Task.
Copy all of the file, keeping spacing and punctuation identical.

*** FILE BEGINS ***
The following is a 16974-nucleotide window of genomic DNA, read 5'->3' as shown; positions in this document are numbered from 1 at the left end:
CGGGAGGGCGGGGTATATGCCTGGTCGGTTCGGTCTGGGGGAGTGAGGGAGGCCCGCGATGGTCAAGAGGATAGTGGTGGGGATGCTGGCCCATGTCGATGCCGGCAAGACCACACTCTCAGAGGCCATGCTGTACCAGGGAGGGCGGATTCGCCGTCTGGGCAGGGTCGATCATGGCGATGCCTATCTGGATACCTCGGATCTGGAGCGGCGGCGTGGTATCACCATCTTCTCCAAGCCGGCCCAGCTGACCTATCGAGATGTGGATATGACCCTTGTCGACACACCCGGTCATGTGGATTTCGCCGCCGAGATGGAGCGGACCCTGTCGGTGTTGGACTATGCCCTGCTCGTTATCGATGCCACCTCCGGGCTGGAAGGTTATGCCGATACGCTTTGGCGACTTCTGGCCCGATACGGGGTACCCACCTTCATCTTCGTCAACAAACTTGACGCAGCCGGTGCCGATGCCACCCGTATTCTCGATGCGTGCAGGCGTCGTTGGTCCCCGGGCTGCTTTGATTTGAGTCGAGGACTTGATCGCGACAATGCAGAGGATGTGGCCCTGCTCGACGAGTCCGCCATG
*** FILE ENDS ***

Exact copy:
The following is a 16974-nucleotide window of genomic DNA, read 5'->3' as shown; positions in this document are numbered from 1 at the left end:
CGGGAGGGCGGGGTATATGCCTGGTCGGTTCGGTCTGGGGGAGTGAGGGAGGCCCGCGATGGTCAAGAGGATAGTGGTGGGGATGCTGGCCCATGTCGATGCCGGCAAGACCACACTCTCAGAGGCCATGCTGTACCAGGGAGGGCGGATTCGCCGTCTGGGCAGGGTCGATCATGGCGATGCCTATCTGGATACCTCGGATCTGGAGCGGCGGCGTGGTATCACCATCTTCTCCAAGCCGGCCCAGCTGACCTATCGAGATGTGGATATGACCCTTGTCGACACACCCGGTCATGTGGATTTCGCCGCCGAGATGGAGCGGACCCTGTCGGTGTTGGACTATGCCCTGCTCGTTATCGATGCCACCTCCGGGCTGGAAGGTTATGCCGATACGCTTTGGCGACTTCTGGCCCGATACGGGGTACCCACCTTCATCTTCGTCAACAAACTTGACGCAGCCGGTGCCGATGCCACCCGTATTCTCGATGCGTGCAGGCGTCGTTGGTCCCCGGGCTGCTTTGATTTGAGTCGAGGACTTGATCGCGACAATGCAGAGGATGTGGCCCTGCTCGACGAGTCCGCCATG